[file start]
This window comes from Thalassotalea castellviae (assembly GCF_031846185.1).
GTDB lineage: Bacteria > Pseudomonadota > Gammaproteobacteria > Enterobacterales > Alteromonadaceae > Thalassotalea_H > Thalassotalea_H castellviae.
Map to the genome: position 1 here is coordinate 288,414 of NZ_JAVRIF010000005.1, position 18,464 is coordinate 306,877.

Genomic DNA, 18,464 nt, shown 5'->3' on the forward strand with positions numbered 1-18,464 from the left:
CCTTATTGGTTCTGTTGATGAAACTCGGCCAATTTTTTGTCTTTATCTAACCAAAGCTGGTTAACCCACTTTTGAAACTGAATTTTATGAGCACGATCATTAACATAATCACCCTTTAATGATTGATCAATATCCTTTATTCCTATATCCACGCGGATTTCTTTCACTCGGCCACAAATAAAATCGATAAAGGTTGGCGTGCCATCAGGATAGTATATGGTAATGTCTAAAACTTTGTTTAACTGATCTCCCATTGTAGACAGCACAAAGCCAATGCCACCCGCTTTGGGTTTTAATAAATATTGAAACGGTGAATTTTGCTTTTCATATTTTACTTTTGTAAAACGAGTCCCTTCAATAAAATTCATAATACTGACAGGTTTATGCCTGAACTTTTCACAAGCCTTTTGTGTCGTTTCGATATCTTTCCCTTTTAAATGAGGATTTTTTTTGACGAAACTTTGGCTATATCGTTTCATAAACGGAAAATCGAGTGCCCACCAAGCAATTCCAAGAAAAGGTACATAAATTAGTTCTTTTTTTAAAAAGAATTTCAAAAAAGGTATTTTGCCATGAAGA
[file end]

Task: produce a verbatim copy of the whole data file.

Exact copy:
This window comes from Thalassotalea castellviae (assembly GCF_031846185.1).
GTDB lineage: Bacteria > Pseudomonadota > Gammaproteobacteria > Enterobacterales > Alteromonadaceae > Thalassotalea_H > Thalassotalea_H castellviae.
Map to the genome: position 1 here is coordinate 288,414 of NZ_JAVRIF010000005.1, position 18,464 is coordinate 306,877.

Genomic DNA, 18,464 nt, shown 5'->3' on the forward strand with positions numbered 1-18,464 from the left:
CCTTATTGGTTCTGTTGATGAAACTCGGCCAATTTTTTGTCTTTATCTAACCAAAGCTGGTTAACCCACTTTTGAAACTGAATTTTATGAGCACGATCATTAACATAATCACCCTTTAATGATTGATCAATATCCTTTATTCCTATATCCACGCGGATTTCTTTCACTCGGCCACAAATAAAATCGATAAAGGTTGGCGTGCCATCAGGATAGTATATGGTAATGTCTAAAACTTTGTTTAACTGATCTCCCATTGTAGACAGCACAAAGCCAATGCCACCCGCTTTGGGTTTTAATAAATATTGAAACGGTGAATTTTGCTTTTCATATTTTACTTTTGTAAAACGAGTCCCTTCAATAAAATTCATAATACTGACAGGTTTATGCCTGAACTTTTCACAAGCCTTTTGTGTCGTTTCGATATCTTTCCCTTTTAAATGAGGATTTTTTTTGACGAAACTTTGGCTATATCGTTTCATAAACGGAAAATCGAGTGCCCACCAAGCAATTCCAAGAAAAGGTACATAAATTAGTTCTTTTTTTAAAAAGAATTTCAAAAAAGGTATTTTGCCATGAAGA